Pension plans have become a headache for employers who were already struggling to find enough cash to keep up with expenses.
While it’s great that people are leading longer and healthier lives, the result is pension funds that are being stretched to the breaking point — and beyond.
“People live longer and draw on these pensions longer, but there are fewer workers paying into these funds,” says Timothy J. Gallagher, an associate at Kegler, Brown, Hill + Ritter.
“So you get a gap between what is being paid out and what is being paid in.”
Employers have come up with a variety of ideas to deal with the situation.
Some have tried to drop out of the pension plan completely, only to realize that they couldn’t escape their contractual responsibility.
“If you are participating in a multiemployer defined pension plan and you as the employer try to leave, you may have what is called withdrawal liability,” Gallagher says.
“The company that is no longer participating has to pay for unfunded vested benefits, which amounts to the balance of what they owe to the fund, but have not yet paid into the fund.
“An employer’s withdrawal liability occurs whether the employer withdraws completely from a plan, or just in part,” he says. “If all the employers in a plan withdraw completely at the same time, there are still withdrawal liability consequences. Basically, you can’t get out of it completely.”
Smart Business spoke with Gallagher about what employers can do to deal with this growing problem.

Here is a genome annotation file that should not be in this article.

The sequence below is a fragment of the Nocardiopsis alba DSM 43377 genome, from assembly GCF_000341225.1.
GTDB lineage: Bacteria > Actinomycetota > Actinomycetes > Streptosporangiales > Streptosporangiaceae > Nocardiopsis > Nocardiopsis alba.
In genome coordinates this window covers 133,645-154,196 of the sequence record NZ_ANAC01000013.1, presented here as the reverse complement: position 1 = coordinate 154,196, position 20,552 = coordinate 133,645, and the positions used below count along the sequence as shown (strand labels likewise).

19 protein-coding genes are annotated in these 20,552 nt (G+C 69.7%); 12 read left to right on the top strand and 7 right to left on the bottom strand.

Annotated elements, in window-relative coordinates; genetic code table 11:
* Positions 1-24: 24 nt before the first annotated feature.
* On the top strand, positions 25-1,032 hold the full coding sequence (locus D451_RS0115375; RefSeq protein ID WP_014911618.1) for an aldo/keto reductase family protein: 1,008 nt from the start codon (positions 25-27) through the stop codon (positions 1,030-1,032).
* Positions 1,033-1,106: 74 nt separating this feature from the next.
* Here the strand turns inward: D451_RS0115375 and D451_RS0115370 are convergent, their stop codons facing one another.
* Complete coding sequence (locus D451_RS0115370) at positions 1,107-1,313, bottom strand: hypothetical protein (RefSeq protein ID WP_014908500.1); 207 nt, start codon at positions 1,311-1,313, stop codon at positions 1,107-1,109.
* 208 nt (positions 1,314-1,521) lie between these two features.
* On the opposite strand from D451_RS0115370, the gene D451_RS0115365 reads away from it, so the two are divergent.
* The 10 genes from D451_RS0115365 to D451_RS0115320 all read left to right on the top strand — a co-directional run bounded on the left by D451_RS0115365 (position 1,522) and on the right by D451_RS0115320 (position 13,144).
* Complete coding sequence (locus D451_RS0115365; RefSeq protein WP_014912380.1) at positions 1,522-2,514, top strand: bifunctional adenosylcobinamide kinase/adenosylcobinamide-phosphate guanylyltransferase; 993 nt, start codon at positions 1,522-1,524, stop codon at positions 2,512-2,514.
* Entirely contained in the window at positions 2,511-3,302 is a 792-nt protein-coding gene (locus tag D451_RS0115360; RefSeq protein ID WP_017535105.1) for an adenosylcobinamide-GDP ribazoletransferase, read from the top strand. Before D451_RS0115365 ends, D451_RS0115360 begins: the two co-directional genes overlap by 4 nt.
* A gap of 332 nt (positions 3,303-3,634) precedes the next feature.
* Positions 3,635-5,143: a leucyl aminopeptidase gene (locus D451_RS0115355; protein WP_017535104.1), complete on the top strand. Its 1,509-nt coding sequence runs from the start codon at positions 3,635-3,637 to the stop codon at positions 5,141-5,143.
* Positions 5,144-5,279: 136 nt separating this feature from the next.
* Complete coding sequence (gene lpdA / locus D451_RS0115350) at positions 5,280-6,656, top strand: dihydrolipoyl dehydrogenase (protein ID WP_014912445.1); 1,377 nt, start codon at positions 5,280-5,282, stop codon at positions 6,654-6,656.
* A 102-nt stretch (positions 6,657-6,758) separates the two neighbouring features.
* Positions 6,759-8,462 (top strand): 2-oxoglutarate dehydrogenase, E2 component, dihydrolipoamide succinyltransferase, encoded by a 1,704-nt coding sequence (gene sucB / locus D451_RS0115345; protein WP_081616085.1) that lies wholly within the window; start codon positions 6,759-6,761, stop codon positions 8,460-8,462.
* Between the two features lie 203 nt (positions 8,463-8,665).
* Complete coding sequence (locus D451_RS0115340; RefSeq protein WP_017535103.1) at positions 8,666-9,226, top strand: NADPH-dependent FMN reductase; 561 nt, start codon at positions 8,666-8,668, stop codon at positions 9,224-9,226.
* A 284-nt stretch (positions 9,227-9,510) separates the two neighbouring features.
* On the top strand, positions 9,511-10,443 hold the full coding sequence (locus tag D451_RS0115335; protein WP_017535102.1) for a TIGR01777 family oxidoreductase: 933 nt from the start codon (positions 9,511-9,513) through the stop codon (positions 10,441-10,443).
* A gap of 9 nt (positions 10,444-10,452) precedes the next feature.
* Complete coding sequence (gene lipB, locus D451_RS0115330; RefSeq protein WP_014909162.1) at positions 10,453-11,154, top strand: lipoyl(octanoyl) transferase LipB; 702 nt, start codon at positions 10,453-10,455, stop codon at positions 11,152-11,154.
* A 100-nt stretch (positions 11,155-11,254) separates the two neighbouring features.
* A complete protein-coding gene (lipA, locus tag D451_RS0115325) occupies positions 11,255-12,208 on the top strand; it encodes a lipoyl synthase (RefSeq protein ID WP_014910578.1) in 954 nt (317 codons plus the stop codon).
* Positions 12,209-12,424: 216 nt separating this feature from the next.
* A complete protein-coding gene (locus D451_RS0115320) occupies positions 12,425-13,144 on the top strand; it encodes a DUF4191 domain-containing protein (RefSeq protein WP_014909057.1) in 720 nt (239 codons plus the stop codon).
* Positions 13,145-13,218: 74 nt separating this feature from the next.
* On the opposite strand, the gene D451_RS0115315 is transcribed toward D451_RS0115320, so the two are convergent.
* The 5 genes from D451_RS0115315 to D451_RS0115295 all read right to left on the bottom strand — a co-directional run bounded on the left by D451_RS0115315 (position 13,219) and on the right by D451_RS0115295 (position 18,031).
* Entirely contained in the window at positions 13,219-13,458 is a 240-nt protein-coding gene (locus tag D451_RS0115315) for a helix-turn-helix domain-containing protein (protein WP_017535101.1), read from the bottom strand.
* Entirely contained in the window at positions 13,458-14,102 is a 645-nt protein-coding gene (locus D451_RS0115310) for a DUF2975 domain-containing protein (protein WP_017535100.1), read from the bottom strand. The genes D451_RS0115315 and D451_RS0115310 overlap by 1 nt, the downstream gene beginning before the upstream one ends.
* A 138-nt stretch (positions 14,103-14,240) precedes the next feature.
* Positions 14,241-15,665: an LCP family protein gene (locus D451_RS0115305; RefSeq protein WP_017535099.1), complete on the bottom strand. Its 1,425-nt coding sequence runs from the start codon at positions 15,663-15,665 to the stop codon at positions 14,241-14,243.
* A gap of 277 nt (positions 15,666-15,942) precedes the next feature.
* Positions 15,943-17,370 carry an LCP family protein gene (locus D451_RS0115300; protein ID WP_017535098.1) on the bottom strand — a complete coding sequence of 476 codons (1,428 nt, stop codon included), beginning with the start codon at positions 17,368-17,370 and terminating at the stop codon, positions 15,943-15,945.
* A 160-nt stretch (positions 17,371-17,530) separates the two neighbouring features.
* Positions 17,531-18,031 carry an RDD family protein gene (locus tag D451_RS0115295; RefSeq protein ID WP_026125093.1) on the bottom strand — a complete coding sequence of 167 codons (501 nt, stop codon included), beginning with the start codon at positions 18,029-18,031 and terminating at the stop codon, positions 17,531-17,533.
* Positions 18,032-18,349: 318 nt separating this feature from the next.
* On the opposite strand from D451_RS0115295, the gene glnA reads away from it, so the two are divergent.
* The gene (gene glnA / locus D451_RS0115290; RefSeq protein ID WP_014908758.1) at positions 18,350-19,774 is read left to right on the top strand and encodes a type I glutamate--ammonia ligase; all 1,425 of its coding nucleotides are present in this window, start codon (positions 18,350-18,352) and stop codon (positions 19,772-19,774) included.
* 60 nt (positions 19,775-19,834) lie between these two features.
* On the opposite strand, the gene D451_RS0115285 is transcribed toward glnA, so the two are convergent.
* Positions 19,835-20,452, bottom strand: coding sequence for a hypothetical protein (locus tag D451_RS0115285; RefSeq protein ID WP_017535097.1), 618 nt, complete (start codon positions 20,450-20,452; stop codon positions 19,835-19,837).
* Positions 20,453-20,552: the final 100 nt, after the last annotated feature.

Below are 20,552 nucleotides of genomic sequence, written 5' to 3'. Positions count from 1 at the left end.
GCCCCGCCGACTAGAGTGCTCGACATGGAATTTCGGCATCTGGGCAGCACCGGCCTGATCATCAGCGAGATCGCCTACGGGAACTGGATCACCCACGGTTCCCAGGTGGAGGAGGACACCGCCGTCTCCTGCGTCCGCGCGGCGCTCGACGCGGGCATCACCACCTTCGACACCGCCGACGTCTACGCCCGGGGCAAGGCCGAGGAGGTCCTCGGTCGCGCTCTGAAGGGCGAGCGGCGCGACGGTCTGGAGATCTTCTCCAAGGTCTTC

How can employers deal with rising pension costs?
One option is to determine what you owe and take out a loan for that exact amount at a more affordable interest rate. If you have the credit to take that option, it could be a good solution. It stops the bleeding and caps your liability at a fixed point.
You feel that your income can cover your day-to-day expenses, but as the people drawing on these pensions live longer, your contributions to these funds continue to expand. As companies continue to grow, they have to start thinking about their readiness to handle this issue down the road. If they are proactive, they can confront their future head-on and have a solution in place to deal with it.
If your company is participating in a multiemployer pension plan, it’s very important that you consult with someone who works in this area of the law. There are certain rules and exceptions depending on what industry the employer works in, and how much and how quickly the employer withdraws from a plan. Good advice will be worth its weight in gold.
Are pension plans on the verge of becoming extinct?
Employers will not take this option away completely because it is still an important benefit to entice top-quality employees. Unions will likely keep them as well because it is a benefit that they want to offer to members and potential members. The problem is the funding method used to support these programs. There needs to be a change in the rules for how these plans work and how they are funded.
In the future, you will see changes that give pension plans more stability, which may come with a slightly diminished return for employees. The best case scenario is that the changes will lead to something they can count on, and they won’t have to worry about whether or not their pension will be there when they need it.
What is the message for employees both now and in the future?
With so many burdens on the pension system as it stands today, future retirees need to understand that their pension is not going to be their parents’ pension. It is the same problem with Social Security. Employees should consider planning for retirement outside of their employer, or find ways to manage their wealth individually.
Employees who still have pensions through one of these plans need to be informed about where the money is invested. If they are in big funds that are underfunded, they need to consider taking other measures to protect the wealth and income they are accruing.
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